Trump expected in NYC ahead of the UN General Assembly


"The president will do some surprising things at the General Assembly, some of which people will think are amazingly positive and some which people will think are amazingly negative", said Mr. Alterman.

"We know what his authentic voice sounds like and it is very different from what is scripted for him".

US President Trump will later today address the UN General Assembly, his first such address since entering the White House. The U.S. has asked member nations to sign a declaration on U.N. reforms, and more than 120 have done so.

The president is also expected to go after the United Nations itself, pushing for reforms that include more transparency and accountability.

"I think the main message is 'make the United Nations great.' Not again, 'make the United Nations great, '" Trump said as he left the U.N. building.

The annual gathering of world leaders will open amid serious concerns about Trump's priorities, including his policy of "America First", his support for the United Nations and a series of global crises.

Since taking office, Mr Trump has largely moderated his tone towards the United Nations, even inviting security council ambassadors to a working lunch at the White House in April. "That's a miraculous number".

Trump was also hosting a dinner for Latin American leaders.

Ahead of the opening of the General Assembly, UN member states will discuss the aftermath of Hurricane Irma that devastated parts of the U.S. and the Caribbean.

Aides said he will emphasize the need for states to promote peace and prosperity while upholding sovereignty and accountability as indispensable foundations of global order. The U.S has yet to make its payment this year, leading some in the be fearful that it may slash its contribution.

Sen. McConnell says Suu Kyi urges aid for western Myanmar
The council on Wednesday issued a statement condemning "the initial attack on security forces and subsequent violence". It is hard to know her motivation; political calculation could well be at the core of Suu Kyi's silence .

"He will urge all states to come together to address grave dangers that threaten us all". And second, that he sees the United States as continuing to playing a key role in global affairs that goes beyond very narrowly defined national interests.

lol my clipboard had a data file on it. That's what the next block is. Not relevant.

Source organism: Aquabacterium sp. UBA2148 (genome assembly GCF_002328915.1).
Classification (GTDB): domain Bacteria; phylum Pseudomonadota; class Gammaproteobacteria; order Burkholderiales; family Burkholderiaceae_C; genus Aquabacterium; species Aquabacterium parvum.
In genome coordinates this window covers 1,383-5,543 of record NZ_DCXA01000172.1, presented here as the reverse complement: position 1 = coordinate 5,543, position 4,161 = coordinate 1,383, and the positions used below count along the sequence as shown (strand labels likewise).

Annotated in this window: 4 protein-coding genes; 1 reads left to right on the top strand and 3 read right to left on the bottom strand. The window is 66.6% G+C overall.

Later on Tuesday, Trump will have lunch with U.N. Secretary General Antonio Guterres, followed by meetings with Slovakia's Miroslav Lajčák, president of the U.N. General Assembly, and with the Emir of Qatar.

He is slated to meet with the Palestinians in the coming days.

The final day of the assembly Thursday will include meetings with leaders of Turkey, Afghanistan and Ukraine.

Mr Trump's speech is also unlikely to include any earth-shattering announcements of the kind made by the late former PLO leader Yasser Arafat in his 1974 speech when he extended an "olive branch" to the United Nations body.

In a show of strength today, the USA flew four F-35B stealth fighters and two B-1B bombers over the Korean peninsula, US ally South Korea said today, to "demonstrate the deterrence capability" of their alliance against North Korea's "nuclear and missile threats". The Obama administration prioritised multilateralism, however, working within the UN Security Council to achieve a resolution upholding the nuclear deal with Iran, though failing to make much headway through the body on Syria.

Less than a month after the country's sixth nuclear test - and its largest yet, at 250 kilotons - North Korea has said it intends to produce an intercontinental ballistic missile capable of carrying a nuclear warhead.

The president's visit to the UN comes amid talks between China and USA, with the White House saying the nations' leaders were "committed to maximizing pressure on North Korea" through sanctions. The United States is a veto-wielding council member, along with Britain, France, Russia and China.

When asked Friday what Moscow's message would be for Washington, Vasily Nebenzya, Russian ambassador to the United Nations, said, "Stay in the [nuclear deal]".